Search Images Maps Play YouTube News Gmail Drive More »
Sign in
Screen reader users: click this link for accessible mode. Accessible mode has the same essential features but works better with your reader.

Patents

  1. Advanced Patent Search
Publication numberUS7975731 B2
Publication typeGrant
Application numberUS 11/797,193
Publication dateJul 12, 2011
Filing dateMay 1, 2007
Priority dateMay 1, 2007
Also published asUS20080271810
Publication number11797193, 797193, US 7975731 B2, US 7975731B2, US-B2-7975731, US7975731 B2, US7975731B2
InventorsEric I. Shultz, Jeffrey B. Murphy, Thomas L. Crandall
Original AssigneeRti Technologies, Inc.
Export CitationBiBTeX, EndNote, RefMan
External Links: USPTO, USPTO Assignment, Espacenet
Method and apparatus for evacuating and filling tires with high purity nitrogen
US 7975731 B2
Abstract
A method and an apparatus for filling tires with high purity nitrogen involves evacuating and then filling tires with nitrogen. An automated apparatus has a mode of operation which can be selected from among a four tire service, a spare tire service and a top off service, with or without vacuuming during evacuation. With the four tire service, four tires connected to the apparatus are evacuated and then filled to set front and rear tire pressures. With the spare tire service a single tire connected to the apparatus is evacuated then nitrogen filled to a set tire pressure. A five tire service for evacuating and filling two front and two rear tires and a spare tire is also disclosed. The top off service of a tire connected to the apparatus involves sensing the tire pressure and then evacuating or nitrogen filling to obtain a set tire pressure. Evacuation of a tire is automatically stopped when a set minimum pressure level or a set maximum time limit for evacuation is reached. The apparatus permits accurate filling of tires with high purity nitrogen in an efficient manner without requiring the operator to attend the apparatus during the process after initial setup.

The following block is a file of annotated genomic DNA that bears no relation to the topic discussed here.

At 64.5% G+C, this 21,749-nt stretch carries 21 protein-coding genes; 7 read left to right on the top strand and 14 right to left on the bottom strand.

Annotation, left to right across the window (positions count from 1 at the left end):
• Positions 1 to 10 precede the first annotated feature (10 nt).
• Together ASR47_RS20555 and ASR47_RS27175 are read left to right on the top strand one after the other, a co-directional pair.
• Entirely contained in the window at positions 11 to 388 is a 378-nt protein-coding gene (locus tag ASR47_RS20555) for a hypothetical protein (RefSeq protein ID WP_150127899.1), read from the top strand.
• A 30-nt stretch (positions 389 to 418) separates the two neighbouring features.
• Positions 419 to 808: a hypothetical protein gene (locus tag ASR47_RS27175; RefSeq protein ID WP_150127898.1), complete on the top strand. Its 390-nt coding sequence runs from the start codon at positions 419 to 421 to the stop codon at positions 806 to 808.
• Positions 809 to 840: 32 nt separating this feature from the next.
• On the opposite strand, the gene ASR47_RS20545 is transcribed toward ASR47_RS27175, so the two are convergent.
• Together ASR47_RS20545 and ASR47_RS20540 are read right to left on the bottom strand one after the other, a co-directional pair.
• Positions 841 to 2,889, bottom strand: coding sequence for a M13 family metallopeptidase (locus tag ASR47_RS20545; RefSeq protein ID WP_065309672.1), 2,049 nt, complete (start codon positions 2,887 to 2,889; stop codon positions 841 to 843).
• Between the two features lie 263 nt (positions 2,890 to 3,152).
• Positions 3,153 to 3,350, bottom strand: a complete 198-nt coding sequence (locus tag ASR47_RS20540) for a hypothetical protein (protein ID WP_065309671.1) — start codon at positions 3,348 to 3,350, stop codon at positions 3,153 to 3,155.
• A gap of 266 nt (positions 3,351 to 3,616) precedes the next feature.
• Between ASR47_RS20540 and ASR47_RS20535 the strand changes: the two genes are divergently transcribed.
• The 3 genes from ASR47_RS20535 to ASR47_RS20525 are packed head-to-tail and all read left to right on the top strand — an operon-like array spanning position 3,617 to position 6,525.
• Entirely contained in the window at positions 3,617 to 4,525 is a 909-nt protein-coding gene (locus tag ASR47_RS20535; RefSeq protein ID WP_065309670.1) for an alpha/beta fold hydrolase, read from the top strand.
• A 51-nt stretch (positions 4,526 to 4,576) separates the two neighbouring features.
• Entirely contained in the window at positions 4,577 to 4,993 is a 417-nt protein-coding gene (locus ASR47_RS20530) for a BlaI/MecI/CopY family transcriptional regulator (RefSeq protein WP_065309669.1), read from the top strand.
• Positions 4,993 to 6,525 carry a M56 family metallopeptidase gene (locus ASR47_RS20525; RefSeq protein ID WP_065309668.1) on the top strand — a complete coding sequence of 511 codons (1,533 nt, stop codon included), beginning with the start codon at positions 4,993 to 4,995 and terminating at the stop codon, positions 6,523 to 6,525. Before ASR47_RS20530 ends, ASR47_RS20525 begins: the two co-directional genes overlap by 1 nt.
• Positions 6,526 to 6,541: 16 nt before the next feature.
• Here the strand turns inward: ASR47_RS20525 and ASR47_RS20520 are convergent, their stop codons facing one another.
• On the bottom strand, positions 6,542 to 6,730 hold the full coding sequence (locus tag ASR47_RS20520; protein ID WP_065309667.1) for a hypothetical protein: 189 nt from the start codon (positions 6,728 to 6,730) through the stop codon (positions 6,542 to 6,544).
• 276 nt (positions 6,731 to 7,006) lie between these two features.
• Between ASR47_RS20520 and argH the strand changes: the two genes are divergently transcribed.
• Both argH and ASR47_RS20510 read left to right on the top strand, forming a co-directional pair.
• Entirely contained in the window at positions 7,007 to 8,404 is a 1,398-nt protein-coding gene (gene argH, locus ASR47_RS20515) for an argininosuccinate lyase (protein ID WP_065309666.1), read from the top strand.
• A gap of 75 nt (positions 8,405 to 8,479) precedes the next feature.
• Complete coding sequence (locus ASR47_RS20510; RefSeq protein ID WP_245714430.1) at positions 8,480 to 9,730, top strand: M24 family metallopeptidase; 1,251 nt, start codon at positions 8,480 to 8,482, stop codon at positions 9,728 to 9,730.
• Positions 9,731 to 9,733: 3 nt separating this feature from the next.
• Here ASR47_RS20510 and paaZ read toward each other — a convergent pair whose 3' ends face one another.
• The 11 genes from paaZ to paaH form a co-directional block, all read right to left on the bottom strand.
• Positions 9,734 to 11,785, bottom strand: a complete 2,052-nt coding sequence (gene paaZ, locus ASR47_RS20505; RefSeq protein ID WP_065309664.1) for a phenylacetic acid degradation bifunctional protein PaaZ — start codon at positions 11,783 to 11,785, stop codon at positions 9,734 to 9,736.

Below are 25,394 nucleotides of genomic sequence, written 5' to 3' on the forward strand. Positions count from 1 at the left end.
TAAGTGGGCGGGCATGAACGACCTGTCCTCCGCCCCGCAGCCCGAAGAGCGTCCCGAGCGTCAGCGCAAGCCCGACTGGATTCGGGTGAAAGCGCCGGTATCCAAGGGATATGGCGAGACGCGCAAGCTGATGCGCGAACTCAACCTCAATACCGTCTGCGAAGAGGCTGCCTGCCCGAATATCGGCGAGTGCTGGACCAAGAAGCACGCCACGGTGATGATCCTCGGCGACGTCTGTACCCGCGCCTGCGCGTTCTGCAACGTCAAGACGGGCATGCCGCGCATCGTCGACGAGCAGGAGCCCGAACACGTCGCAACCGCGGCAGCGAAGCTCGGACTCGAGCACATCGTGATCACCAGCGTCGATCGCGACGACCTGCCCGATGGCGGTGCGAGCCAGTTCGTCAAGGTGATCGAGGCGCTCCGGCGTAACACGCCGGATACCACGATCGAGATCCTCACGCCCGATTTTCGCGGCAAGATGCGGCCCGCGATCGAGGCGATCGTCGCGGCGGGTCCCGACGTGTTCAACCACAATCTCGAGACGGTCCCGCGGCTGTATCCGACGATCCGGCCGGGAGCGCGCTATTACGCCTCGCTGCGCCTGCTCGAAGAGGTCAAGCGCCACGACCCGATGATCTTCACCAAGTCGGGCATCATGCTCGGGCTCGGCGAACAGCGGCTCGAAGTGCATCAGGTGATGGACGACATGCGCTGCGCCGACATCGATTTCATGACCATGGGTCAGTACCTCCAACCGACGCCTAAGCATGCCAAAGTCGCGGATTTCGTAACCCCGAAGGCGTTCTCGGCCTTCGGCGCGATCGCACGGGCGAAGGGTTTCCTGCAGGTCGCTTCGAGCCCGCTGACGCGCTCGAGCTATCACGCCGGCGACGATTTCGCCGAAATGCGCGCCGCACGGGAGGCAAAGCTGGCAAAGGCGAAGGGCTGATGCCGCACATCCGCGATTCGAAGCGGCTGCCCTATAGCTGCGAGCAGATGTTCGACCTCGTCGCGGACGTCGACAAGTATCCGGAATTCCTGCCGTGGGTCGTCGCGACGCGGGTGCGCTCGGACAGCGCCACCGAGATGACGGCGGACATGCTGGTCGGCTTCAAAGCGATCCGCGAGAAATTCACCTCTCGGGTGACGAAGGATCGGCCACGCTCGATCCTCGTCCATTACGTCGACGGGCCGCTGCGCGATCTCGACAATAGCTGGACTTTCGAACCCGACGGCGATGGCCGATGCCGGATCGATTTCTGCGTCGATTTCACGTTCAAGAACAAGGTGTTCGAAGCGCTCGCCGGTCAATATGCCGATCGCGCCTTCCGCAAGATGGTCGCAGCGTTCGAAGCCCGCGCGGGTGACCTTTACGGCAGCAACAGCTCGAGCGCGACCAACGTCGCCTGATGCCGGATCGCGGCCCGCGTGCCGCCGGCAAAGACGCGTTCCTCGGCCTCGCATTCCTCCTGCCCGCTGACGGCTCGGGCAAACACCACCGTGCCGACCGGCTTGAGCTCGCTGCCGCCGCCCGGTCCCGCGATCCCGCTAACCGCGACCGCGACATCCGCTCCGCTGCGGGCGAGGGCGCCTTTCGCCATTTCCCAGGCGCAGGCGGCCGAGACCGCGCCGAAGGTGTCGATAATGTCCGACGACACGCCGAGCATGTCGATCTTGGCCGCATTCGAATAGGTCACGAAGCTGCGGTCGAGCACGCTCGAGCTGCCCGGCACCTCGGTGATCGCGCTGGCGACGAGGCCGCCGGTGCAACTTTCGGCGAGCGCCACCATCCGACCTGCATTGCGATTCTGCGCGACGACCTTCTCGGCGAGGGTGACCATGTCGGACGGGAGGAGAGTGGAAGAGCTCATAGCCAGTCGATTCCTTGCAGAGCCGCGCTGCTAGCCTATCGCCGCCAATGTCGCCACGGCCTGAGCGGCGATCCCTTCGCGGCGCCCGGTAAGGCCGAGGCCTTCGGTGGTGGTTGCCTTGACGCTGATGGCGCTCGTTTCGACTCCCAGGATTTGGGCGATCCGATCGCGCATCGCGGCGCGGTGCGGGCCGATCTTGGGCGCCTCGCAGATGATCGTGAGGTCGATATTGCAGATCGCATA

Images(21)
Previous page
Next page
Claims(13)
1. An apparatus for filling tires with nitrogen comprising:
means for separating nitrogen from pressurized air;
a container for storing pressurized nitrogen separated from pressurized air by the means for separating;
an evacuation passage for evacuating gas from tires;
means for creatin a vacuum in the evacuation passage;
at least one outlet for connection with a tire;
at least one valve selectively communicating the evacuation passage and the container with the at least one outlet for respectively evacuating gas from and nitrogen filling a tire connected to the outlet;
a pressure sensor for sensing the pressure of gas being evacuated from and pressurized nitrogen being supplied to a tire connected to the at least one outlet;
a controller responsive to the pressure sensed by the pressure sensor for operating at least one valve for the evacuating and nitrogen filling of a tire connected to the outlet;
wherein during evacuating a tire, the controller is configured to stop communication of the evacuation passage with at least one outlet upon the occurrence of at least one of the sensed pressure reaching a maximum vacuum level and the time of evacuating the tire reaching a maximum time limit;
means for adjustably presetting the maximum vacuum level;
wherein during evacuating a tire, as the sensed pressure approaches the maximum vacuum level, the controller is configured to periodically pause the evacuating to allow a static pressure to be sensed by the pressure sensor.
2. The apparatus according to claim 1, wherein the means for creating a vacuum includes a venturi which creates a vacuum in the evacuation passage using pressurized air supplied to the venturi.
3. The apparatus according to claim 2, further comprising at least one additional valve for selectively communicating the means for separating nitrogen and the venturi with a supply of pressurized air.
4. The apparatus according to claim 2, wherein the venturi acts as a vent to atmosphere for pressurized gas in the evacuation passage when pressurized air is not supplied to the venturi.
5. The apparatus according to claim 1, wherein said means for adjustably presetting the maximum vacuum level includes a data entry terminal permitting entry of a pressure to set the maximum vacuum level and a time limit to set the maximum time limit, the controller receiving data from the data entry.
6. The apparatus according to claim 1, wherein during nitrogen filling a tire, the controller is configured to stop communication of the container with at least one outlet at a set tire pressure.